Usaco Dec09 Bronze

Part of USACO Dec09

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BRONZE PROBLEMS
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Three problems numbered 11 through 13
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Problem 11: The Big Dance [Rob Kolstad, 2009]
Bessie and the herd, N (1 <= N <= 2,200) conveniently numbered 1..N
cows in all, have gone to a dance where plenty of bulls are available
as dancing partners. This dance is known as the "odd cow out" dance
because of the way cows are chosen to dance with bulls.
The cows are lined up in numerical order and the 'middle' point is
chosen. It either divides the line of cows exactly in half or it
is chosen so that the first set of cows has just one more cow in
it than the second set. If exactly two cows are in the set, they
are chosen to dance with bulls. If one cow is in the set, she is
sent home with a consolation prize of a beautiful rose.
If the set has more than two cows in it, the process is repeated
perhaps again and again until sets with just one or two cows emerge.
The two cow ID numbers are multiplied together and added to a global
sum.
Given the number of cows at the dance, compute the global sum after
all the eligible cows are chosen.
Consider a dance with 11 cows numbered 1..11. Here is the
sequence of dividing them:
1 2 3 4 5 6 | 7 8 9 10 11
1 2 3 | 4 5 6
1 2 | 3
1 2 => 1*2=2 added to sum -> sum=2
3 => sent home with rose
4 5 | 6
4 5 => 4*5=20 added to sum -> sum=22
6 => sent home with rose
7 8 9 | 10 11
7 8 | 9
7 8 => 7*8=56 added to sum -> sum=78
9 => sent home with rose
10 11 => 10*11=110 added to sum -> sum=188
So the sum for this dance would be 188.
PROBLEM NAME: bigdance
INPUT FORMAT:
* Line 1: A single integer: N
SAMPLE INPUT (file bigdance.in):
11
OUTPUT FORMAT:
* Line 1: A single integer that is the sum computed as prescribed.
SAMPLE OUTPUT (file bigdance.out):
188
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Problem 12: Lonesome Partners [Rob Kolstad, 2009]
Bessie and the rest of the herd totaling N (2 <= N <= 500) cows
have gone to the dance. For the cows-only part of the dance, two
cows are chosen as the "Belles of the Ball". Farmer John records
the X,Y coordinates (0 <= X_i <= 5,000; 0 <= Y_i <= 5,000) of all
the cows in the dance hall and then asks you to determine the indices
of the two cows who are farthest apart (which, happily, is guaranteed
to be unique). Distance is the normal cartesian distance calculated
as the square root of the sum of the squares of the differences in the
row and column coordinates.
In a dance with just eight cows:
8 | . C . . . . . . . .
7 | . . . . . . . . . .
6 | . C . . . . . . . .
5 | . . . C C . C . . .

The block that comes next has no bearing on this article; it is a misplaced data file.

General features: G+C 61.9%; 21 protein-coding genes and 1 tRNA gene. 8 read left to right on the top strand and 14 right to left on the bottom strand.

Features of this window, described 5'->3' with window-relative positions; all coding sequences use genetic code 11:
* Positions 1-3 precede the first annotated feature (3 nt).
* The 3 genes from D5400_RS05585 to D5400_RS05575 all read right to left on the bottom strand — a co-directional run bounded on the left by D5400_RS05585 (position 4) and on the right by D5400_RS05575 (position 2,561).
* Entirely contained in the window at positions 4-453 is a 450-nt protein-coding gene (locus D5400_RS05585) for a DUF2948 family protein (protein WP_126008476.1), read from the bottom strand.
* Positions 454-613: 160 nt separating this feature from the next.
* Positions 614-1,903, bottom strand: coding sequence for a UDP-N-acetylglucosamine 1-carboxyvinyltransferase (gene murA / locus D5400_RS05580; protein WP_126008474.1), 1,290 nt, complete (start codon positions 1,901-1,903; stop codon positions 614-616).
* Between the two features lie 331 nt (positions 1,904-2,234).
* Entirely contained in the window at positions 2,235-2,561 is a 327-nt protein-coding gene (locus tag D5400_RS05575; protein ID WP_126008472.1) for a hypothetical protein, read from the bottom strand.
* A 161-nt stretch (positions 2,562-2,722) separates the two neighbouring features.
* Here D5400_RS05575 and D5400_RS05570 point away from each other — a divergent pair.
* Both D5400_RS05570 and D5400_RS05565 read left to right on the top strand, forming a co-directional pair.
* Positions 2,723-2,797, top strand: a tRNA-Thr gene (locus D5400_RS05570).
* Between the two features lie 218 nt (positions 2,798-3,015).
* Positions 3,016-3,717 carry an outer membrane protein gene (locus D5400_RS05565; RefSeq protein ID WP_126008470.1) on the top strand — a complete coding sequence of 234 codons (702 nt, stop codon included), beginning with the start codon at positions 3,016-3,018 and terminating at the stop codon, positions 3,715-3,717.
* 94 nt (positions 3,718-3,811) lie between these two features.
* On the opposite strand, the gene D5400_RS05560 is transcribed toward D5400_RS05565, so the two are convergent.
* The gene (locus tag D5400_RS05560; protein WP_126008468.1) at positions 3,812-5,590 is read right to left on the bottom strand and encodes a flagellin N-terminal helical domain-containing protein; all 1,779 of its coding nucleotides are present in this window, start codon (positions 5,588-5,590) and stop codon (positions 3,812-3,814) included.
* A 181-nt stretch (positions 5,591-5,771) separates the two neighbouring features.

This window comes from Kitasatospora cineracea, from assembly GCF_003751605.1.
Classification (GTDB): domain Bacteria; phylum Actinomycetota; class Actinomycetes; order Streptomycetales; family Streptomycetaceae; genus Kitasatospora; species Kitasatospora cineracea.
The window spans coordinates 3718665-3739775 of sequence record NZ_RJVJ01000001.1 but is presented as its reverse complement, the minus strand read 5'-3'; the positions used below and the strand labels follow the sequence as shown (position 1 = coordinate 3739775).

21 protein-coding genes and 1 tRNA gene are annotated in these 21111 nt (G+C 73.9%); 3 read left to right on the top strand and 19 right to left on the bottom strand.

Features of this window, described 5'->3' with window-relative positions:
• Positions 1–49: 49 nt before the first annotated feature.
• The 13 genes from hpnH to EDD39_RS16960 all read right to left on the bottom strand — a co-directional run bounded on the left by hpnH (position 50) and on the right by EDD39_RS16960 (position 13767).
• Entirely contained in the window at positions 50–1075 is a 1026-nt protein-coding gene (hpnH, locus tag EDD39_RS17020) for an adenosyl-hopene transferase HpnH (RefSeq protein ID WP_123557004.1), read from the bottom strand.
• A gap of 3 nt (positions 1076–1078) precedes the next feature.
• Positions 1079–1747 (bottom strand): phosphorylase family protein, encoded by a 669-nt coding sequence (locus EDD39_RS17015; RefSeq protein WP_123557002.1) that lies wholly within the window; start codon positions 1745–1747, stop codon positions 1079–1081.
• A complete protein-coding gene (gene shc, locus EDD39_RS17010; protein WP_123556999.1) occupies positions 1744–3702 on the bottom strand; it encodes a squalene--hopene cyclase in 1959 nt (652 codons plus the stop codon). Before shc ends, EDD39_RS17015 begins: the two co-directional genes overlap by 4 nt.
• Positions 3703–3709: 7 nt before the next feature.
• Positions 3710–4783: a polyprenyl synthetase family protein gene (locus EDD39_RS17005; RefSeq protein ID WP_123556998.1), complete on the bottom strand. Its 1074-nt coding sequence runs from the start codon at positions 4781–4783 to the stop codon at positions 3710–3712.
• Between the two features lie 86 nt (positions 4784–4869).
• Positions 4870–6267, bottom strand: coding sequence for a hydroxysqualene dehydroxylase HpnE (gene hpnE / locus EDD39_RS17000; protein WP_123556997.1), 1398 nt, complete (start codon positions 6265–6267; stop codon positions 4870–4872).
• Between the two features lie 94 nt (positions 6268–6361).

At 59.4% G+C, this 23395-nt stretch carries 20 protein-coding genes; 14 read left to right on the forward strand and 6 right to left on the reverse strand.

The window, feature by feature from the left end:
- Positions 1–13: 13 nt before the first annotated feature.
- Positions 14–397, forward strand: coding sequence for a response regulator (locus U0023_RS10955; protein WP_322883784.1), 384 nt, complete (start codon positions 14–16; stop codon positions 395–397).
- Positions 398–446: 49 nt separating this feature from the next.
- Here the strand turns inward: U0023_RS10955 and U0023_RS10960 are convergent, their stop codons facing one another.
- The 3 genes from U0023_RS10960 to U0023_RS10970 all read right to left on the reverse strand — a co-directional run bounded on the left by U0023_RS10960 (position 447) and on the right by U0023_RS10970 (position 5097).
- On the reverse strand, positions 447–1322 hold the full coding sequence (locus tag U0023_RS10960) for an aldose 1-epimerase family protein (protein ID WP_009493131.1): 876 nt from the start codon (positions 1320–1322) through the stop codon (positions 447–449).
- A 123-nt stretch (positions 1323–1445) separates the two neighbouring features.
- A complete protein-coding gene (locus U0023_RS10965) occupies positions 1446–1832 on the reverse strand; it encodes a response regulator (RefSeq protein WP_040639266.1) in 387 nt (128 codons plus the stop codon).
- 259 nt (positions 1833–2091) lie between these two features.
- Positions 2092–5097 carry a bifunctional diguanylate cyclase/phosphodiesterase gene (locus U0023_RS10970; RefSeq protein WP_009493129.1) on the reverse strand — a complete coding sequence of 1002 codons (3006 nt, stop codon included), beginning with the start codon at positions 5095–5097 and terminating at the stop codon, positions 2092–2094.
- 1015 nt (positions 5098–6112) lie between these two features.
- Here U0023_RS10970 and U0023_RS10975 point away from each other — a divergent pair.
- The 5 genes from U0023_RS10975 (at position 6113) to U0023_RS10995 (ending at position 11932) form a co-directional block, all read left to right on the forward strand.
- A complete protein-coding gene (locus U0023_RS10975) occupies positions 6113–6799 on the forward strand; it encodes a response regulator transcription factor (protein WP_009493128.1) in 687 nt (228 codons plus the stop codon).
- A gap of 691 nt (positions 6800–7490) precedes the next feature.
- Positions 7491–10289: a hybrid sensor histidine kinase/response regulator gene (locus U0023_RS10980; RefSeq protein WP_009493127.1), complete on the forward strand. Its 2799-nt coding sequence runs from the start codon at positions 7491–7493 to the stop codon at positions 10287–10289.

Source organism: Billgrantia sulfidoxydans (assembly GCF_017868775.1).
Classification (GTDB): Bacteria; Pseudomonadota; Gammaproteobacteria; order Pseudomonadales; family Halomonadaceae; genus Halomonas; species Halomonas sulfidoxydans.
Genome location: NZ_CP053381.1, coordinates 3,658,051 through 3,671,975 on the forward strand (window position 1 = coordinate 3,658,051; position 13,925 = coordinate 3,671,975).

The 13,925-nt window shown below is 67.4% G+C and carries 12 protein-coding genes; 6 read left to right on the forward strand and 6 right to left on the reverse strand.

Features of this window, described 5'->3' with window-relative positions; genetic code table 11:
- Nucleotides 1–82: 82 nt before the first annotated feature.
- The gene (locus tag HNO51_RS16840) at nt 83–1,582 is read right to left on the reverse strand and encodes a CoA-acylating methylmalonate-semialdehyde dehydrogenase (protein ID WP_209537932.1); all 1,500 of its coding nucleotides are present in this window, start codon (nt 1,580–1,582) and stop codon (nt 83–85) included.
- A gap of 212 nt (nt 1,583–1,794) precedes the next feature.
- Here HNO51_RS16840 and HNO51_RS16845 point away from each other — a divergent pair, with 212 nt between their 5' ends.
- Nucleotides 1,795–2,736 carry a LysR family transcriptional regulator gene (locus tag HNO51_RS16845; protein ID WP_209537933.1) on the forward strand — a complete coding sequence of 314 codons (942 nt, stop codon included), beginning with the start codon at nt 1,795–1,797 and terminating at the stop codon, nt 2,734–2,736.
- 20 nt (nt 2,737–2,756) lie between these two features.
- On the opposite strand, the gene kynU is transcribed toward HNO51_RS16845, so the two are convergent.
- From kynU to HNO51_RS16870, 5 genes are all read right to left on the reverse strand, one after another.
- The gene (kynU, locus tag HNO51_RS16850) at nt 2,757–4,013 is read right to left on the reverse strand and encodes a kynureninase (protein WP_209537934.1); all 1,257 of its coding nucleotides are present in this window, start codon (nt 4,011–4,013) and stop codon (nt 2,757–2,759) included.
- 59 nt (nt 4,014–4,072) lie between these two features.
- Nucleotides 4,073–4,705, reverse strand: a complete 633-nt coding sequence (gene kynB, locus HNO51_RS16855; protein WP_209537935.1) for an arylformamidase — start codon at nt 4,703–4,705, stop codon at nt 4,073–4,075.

4 | . . . . C . . . . .
3 | . . C . . . . . . .
2 | . . . . . . . . . .
1 | . . . . . . . . . C
0 +--------------------
0 1 2 3 4 5 6 7 8 8 9
Farmer John hopes you would choose the cows at 2,8 and 9,1 as
farthest apart.
PROBLEM NAME: lonesome
INPUT FORMAT:
* Line 1: A single integer: N
* Lines 2..N+1: Line i+1 contains the integer coordinate location of
cow i: X_i and Y_i
SAMPLE INPUT (file lonesome.in):
8
2 6
3 3
2 8
4 5
7 5
5 5
9 1
5 4
OUTPUT FORMAT:
* Line 1: Two sorted integers that are the indices of the two cows
that are located farthest apart.
SAMPLE OUTPUT (file lonesome.out):
3 7
OUTPUT DETAILS:
Cow #3 and Cow #7 are the cow numbers of the cows from the example in the text.
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Problem 13: Shorter Musical Notes [Neal Wu, 2009]
FJ is going to teach his cows how to play a song. The song consists
of N (1 <= N <= 10,000) notes, and the i-th note lasts for B_i (1
<= B_i <= 120) beats (thus no song is longer than 1,200,000 beats).
The cows will begin playing the song at time 0; thus, they will
play note 1 from time 0 through just before time B_1, note 2 from
time B_1 through just before time B_1 + B_2, etc.
However, recently the cows have lost interest in the song, as they
feel that it is too long and boring. Thus, to make sure his cows
are paying attention, he asks them Q (1 <= Q <= 50,000) questions
of the form, "In the interval from time T through just before time
T+1, which note should you be playing?" The cows need your help to
answer these questions which are supplied as T_i (0 <= T_i <=
end_of_song).
Consider this song with three notes of durations 2, 1, and 3 beats:
Beat: 0 1 2 3 4 5 6 ...
|----|----|----|----|----|----|--- ...
1111111111 : :
22222: :
333333333333333:
Here is a set of five queries along with the resulting answer:
Query Note
2 2
3 3
4 3
0 1
1 1
PROBLEM NAME: snotes
INPUT FORMAT:
* Line 1: Two space-separated integers: N and Q
* Lines 2..N+1: Line i+1 contains the single integer: B_i
* Lines N+2..N+Q+1: Line N+i+1 contains a single integer: T_i
SAMPLE INPUT (file snotes.in):
3 5
2
1
3
2
3
4
0
1
OUTPUT FORMAT:
* Lines 1..Q: Line i of the output contains the result of query i as a
single integer.
SAMPLE OUTPUT (file snotes.out):
2
3
3
1
1
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